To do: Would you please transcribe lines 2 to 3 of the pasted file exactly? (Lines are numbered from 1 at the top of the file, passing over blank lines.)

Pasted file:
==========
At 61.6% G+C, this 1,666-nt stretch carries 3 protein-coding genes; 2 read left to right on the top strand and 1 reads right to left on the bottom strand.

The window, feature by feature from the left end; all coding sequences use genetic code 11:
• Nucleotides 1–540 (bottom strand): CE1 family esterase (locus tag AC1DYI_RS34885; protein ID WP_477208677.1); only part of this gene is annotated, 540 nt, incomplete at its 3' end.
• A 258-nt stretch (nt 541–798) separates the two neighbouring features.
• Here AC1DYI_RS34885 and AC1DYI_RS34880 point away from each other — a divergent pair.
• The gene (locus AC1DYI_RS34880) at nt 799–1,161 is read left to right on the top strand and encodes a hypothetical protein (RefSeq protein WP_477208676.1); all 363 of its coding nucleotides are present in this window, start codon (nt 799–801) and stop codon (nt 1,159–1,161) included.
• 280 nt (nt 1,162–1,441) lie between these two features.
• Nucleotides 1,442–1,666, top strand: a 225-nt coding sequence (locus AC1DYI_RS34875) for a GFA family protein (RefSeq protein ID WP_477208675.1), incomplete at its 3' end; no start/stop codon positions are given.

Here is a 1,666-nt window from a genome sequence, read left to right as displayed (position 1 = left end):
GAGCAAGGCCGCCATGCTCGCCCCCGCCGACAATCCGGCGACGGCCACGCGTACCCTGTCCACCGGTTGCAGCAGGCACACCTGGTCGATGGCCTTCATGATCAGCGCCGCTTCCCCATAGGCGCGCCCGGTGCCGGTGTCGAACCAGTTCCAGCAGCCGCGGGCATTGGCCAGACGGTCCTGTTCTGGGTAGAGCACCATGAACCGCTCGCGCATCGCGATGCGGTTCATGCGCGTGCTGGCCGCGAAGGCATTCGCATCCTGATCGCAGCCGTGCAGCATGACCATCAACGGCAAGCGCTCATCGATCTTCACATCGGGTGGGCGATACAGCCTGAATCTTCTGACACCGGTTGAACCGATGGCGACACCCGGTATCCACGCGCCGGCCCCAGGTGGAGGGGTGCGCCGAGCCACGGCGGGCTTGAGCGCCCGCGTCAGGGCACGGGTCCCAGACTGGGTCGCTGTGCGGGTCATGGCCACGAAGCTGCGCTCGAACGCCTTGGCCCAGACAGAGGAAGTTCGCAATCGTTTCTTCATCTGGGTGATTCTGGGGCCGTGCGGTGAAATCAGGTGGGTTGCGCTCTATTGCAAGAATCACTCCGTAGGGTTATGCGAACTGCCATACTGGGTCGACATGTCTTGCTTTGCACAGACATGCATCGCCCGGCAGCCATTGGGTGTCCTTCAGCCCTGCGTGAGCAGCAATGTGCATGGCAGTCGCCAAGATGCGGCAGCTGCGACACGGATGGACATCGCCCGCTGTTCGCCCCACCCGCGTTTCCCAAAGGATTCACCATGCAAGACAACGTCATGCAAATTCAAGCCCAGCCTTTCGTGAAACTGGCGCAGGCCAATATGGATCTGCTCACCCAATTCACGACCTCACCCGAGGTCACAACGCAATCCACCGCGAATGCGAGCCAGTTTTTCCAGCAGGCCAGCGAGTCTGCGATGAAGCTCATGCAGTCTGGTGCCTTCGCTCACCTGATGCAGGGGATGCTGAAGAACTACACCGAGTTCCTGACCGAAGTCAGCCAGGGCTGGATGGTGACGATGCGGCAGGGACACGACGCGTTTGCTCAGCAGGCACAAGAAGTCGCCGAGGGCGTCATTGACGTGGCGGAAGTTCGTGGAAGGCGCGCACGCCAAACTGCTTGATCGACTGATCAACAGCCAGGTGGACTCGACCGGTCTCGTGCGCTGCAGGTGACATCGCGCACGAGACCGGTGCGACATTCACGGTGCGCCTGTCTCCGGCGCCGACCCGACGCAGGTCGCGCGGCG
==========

The window, feature by feature from the left end; all coding sequences use genetic code 11:
• Nucleotides 1–540 (bottom strand): CE1 family esterase (locus tag AC1DYI_RS34885; protein ID WP_477208677.1); only part of this gene is annotated, 540 nt, incomplete at its 3' end.